Posted by: Mobile Kugel on May 31, 2011
What is the first thing you think about when you hear the word ‘native’?
The first thing that pops into my head is Pocahontas.
My second thought: “What was the name of that *song when she is singing on top of a mountain and dives off a cliff into the river below”?
My third and final thought: oy vaysmeer (short for oy vay) am I being discriminatory?
I asked my friend what the first thing he thought of and he said ‘African tribes’.
So I felt a little better about that.
My politics lecturer would uit-freak if she heard me say this.
I imagine her saying “Global discourse about Africa and its politics is deeply rooted in Colonial racisms and its contemporary views have had a profound negative effect on the continents’ fiscal, developmental, social and political welfare”…blah blah (feel free to insert verbose academic discourse here).
Luckily, this post is not about politics, it is about the differences between web-based and native mobile applications.
A mobile app is software written for mobile devices that performs a specific task, such as a game, calendar or music player.
A native app is one that is specifically designed to run on a device’s operating system and needs to be adapted for different devices.
So if one is developing a native app, they would have to create a number of versions appropriate for Android, Symbian, iOS et cetera.
Whether or not a business chooses to develop one or the other (or both), the design, development and distribution process differs.
The decision is an important one because users of apps expect a fast, seamless product. A delay longer than a few seconds can result in the user disregarding the app all together.
While there are many comparisons on the web, I found Michael Calore to offer a succinct list of pros and cons. These findings are summarized below.
Some of the main issues in understanding the issues around developing apps are vast: internet access, compatibility, installation, user interface, advertising, updates and graphics.
It is an old sad tale that in South Africa and Africa, we have a pathetic (!) internet pricing situation. And so for companies building apps, the native option may be a winner as it does not require internet to run.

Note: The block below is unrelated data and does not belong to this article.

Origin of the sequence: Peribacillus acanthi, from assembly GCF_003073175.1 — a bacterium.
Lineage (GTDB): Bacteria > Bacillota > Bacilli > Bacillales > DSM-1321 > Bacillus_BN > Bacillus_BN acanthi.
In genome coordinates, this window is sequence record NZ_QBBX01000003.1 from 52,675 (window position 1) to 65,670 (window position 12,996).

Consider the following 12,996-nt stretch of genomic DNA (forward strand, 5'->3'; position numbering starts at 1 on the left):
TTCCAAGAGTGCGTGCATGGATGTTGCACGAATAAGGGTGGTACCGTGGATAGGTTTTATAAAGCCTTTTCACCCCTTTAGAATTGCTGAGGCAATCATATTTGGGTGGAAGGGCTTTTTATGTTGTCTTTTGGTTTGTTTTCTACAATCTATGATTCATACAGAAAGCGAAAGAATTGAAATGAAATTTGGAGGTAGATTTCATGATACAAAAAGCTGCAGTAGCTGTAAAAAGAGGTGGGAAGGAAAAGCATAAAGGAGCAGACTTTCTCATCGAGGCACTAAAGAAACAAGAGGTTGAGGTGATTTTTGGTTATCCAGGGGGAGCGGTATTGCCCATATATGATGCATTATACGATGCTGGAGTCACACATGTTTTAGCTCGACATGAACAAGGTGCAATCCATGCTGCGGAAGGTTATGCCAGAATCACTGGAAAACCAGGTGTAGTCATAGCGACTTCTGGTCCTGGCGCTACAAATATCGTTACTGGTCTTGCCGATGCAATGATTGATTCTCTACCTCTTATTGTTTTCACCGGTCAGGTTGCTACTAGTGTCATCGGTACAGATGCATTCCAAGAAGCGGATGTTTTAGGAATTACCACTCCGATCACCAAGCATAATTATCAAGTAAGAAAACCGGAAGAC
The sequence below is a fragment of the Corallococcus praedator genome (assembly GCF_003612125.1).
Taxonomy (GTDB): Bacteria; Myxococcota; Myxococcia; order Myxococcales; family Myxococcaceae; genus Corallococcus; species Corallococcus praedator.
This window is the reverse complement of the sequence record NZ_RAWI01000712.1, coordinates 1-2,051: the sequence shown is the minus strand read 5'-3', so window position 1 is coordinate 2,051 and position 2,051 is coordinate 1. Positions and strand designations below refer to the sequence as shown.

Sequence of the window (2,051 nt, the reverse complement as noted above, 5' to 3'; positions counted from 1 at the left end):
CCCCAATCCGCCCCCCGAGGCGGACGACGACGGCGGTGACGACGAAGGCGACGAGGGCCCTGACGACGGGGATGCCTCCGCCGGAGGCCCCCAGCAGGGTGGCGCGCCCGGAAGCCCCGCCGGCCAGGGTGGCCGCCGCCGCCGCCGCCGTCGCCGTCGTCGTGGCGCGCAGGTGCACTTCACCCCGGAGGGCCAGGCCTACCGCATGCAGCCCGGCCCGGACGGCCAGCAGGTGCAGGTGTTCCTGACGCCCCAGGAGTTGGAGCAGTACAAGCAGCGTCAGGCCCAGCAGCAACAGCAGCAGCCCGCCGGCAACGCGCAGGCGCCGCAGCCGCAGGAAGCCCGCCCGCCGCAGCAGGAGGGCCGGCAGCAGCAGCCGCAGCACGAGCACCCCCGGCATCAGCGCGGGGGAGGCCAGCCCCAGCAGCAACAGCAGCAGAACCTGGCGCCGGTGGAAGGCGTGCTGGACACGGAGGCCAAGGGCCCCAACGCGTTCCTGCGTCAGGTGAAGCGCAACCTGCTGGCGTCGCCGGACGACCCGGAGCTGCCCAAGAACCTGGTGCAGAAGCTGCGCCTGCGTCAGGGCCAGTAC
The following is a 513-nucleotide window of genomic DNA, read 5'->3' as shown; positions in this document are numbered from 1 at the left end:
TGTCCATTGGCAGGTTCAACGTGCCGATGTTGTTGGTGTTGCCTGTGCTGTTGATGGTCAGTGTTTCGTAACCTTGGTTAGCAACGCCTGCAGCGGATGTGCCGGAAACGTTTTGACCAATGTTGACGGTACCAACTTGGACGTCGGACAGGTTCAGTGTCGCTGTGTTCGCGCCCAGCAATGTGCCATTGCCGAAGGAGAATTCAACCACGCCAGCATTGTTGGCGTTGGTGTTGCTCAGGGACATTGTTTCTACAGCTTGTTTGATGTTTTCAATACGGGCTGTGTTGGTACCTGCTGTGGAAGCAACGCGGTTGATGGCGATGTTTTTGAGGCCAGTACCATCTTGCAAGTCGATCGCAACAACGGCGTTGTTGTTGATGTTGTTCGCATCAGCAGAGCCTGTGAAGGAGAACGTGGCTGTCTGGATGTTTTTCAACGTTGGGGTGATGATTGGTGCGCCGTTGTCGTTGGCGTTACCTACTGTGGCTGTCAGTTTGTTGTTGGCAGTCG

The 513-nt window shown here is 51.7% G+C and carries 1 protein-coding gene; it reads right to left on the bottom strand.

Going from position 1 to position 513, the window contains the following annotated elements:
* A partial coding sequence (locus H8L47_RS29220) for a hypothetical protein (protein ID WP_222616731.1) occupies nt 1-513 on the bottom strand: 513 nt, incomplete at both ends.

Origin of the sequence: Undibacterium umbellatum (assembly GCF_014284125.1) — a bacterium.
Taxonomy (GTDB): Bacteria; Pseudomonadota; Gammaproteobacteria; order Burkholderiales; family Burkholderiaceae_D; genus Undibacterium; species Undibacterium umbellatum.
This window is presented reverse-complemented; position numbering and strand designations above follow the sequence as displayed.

One of the downfalls of native apps is that it is hardware and platform dependent. This means that for Apple products, a separate app needs to be built compared to Android or Symbian devices.
Native apps are typically downloaded once off whereas web apps need to be refreshed to access the most recent information.
Web app content can be reformatted to suit the desired gadget, but animation and graphics are not as responsive as native apps.
Marketing of native apps needs to be done in a unique way. Businesses often need to offer some kind of incentive for people to download an app using their mobile phones.
This means that when it comes to promoting apps via social networks, the conversion rate is much lower for native apps. Web links are shared easily online through API’s and widgets.
With web apps, a major pro is that fact that content is stored on an external server which means that it can be easily changed, updated and renewed without the user having to delete old versions of the app and download new ones. This is often seen to be a mission by users and once deleted, may not be re-installed.
Native apps usually have a price tag attached whereas with web apps on the whole, there is no distribution cost beyond server fees. Furthermore, native apps need to be approves by app stores like RIM’s BlackBerry app world and Apples AppStore. Whereas web apps have no such boundaries.
HTML5 could play a key role in allowing retailers to create mobile commerce strategies that serve both the native and the mobile web masters.
The combination of local data storage, better hardware integration and offline capabilities, an app that is created in HTML5 could allow developers to create optimized experiences for tablets, smartphones and future devices without needing to reinvent the app every time.
While some developers are looking at ways to build hybrid solutions,
In the end
One can talk about technical details but at the end of the day it boils down to user orientated design.
It is not just about choosing the right app whether it be native or mobile – it is also about looking at who your customers are, what they need and what devices they use.
If you would like to read more about the benefits of native and mobile apps, have a look at this research paper that was released by the Global Intelligence Alliance titled Native or Web Application? which surveys businesses that have created both Web apps and mobile apps.
*The name of that song (just in case you were wondering)
‘Colors of the Wind’